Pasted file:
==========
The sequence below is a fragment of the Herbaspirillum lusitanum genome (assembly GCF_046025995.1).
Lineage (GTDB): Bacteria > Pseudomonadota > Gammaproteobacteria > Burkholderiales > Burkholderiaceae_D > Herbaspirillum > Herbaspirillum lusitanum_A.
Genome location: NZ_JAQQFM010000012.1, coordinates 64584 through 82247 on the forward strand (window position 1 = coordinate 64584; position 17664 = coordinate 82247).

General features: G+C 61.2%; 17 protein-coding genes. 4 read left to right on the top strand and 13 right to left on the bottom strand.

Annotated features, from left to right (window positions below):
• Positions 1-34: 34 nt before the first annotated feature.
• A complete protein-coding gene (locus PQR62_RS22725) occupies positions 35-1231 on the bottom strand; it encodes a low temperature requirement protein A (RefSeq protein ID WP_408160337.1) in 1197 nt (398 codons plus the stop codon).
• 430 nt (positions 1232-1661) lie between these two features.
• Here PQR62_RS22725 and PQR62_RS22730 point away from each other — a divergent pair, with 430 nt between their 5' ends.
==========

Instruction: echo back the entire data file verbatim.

The sequence below is a fragment of the Herbaspirillum lusitanum genome (assembly GCF_046025995.1).
Lineage (GTDB): Bacteria > Pseudomonadota > Gammaproteobacteria > Burkholderiales > Burkholderiaceae_D > Herbaspirillum > Herbaspirillum lusitanum_A.
Genome location: NZ_JAQQFM010000012.1, coordinates 64584 through 82247 on the forward strand (window position 1 = coordinate 64584; position 17664 = coordinate 82247).

General features: G+C 61.2%; 17 protein-coding genes. 4 read left to right on the top strand and 13 right to left on the bottom strand.

Annotated features, from left to right (window positions below):
• Positions 1-34: 34 nt before the first annotated feature.
• A complete protein-coding gene (locus PQR62_RS22725) occupies positions 35-1231 on the bottom strand; it encodes a low temperature requirement protein A (RefSeq protein ID WP_408160337.1) in 1197 nt (398 codons plus the stop codon).
• 430 nt (positions 1232-1661) lie between these two features.
• Here PQR62_RS22725 and PQR62_RS22730 point away from each other — a divergent pair, with 430 nt between their 5' ends.